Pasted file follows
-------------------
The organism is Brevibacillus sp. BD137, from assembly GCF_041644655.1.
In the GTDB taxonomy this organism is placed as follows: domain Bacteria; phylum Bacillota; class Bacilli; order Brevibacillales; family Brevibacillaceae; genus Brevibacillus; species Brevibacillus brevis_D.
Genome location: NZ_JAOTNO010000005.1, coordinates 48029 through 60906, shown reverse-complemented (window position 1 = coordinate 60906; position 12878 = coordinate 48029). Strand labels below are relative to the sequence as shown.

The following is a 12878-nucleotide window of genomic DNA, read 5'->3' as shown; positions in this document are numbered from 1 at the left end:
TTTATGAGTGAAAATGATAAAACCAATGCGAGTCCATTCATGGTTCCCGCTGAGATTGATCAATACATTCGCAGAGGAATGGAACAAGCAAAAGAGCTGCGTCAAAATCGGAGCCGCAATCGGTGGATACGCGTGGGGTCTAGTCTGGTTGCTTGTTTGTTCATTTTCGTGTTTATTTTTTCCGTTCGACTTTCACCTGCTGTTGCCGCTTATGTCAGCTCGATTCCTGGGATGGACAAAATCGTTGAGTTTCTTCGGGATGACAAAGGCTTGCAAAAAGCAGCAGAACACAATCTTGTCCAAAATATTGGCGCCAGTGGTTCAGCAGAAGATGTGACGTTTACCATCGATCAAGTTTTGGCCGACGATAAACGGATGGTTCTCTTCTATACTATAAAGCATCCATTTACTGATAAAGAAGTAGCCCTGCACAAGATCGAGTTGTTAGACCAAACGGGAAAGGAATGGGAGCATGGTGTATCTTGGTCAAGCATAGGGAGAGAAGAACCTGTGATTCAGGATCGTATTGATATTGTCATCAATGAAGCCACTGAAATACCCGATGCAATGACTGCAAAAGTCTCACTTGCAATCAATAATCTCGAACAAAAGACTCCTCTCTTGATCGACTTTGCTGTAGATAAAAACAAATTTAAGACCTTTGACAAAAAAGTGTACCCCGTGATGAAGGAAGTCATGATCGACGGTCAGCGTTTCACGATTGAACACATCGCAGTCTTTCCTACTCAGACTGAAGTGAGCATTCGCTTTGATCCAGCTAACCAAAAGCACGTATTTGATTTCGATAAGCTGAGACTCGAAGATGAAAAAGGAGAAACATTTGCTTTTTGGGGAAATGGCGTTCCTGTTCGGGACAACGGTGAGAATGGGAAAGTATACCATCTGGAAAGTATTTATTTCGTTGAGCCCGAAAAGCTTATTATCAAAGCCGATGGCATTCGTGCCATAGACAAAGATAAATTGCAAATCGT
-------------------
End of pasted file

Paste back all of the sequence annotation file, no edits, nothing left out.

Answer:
The organism is Brevibacillus sp. BD137, from assembly GCF_041644655.1.
In the GTDB taxonomy this organism is placed as follows: domain Bacteria; phylum Bacillota; class Bacilli; order Brevibacillales; family Brevibacillaceae; genus Brevibacillus; species Brevibacillus brevis_D.
Genome location: NZ_JAOTNO010000005.1, coordinates 48029 through 60906, shown reverse-complemented (window position 1 = coordinate 60906; position 12878 = coordinate 48029). Strand labels below are relative to the sequence as shown.

The following is a 12878-nucleotide window of genomic DNA, read 5'->3' as shown; positions in this document are numbered from 1 at the left end:
TTTATGAGTGAAAATGATAAAACCAATGCGAGTCCATTCATGGTTCCCGCTGAGATTGATCAATACATTCGCAGAGGAATGGAACAAGCAAAAGAGCTGCGTCAAAATCGGAGCCGCAATCGGTGGATACGCGTGGGGTCTAGTCTGGTTGCTTGTTTGTTCATTTTCGTGTTTATTTTTTCCGTTCGACTTTCACCTGCTGTTGCCGCTTATGTCAGCTCGATTCCTGGGATGGACAAAATCGTTGAGTTTCTTCGGGATGACAAAGGCTTGCAAAAAGCAGCAGAACACAATCTTGTCCAAAATATTGGCGCCAGTGGTTCAGCAGAAGATGTGACGTTTACCATCGATCAAGTTTTGGCCGACGATAAACGGATGGTTCTCTTCTATACTATAAAGCATCCATTTACTGATAAAGAAGTAGCCCTGCACAAGATCGAGTTGTTAGACCAAACGGGAAAGGAATGGGAGCATGGTGTATCTTGGTCAAGCATAGGGAGAGAAGAACCTGTGATTCAGGATCGTATTGATATTGTCATCAATGAAGCCACTGAAATACCCGATGCAATGACTGCAAAAGTCTCACTTGCAATCAATAATCTCGAACAAAAGACTCCTCTCTTGATCGACTTTGCTGTAGATAAAAACAAATTTAAGACCTTTGACAAAAAAGTGTACCCCGTGATGAAGGAAGTCATGATCGACGGTCAGCGTTTCACGATTGAACACATCGCAGTCTTTCCTACTCAGACTGAAGTGAGCATTCGCTTTGATCCAGCTAACCAAAAGCACGTATTTGATTTCGATAAGCTGAGACTCGAAGATGAAAAAGGAGAAACATTTGCTTTTTGGGGAAATGGCGTTCCTGTTCGGGACAACGGTGAGAATGGGAAAGTATACCATCTGGAAAGTATTTATTTCGTTGAGCCCGAAAAGCTTATTATCAAAGCCGATGGCATTCGTGCCATAGACAAAGATAAATTGCAAATCGT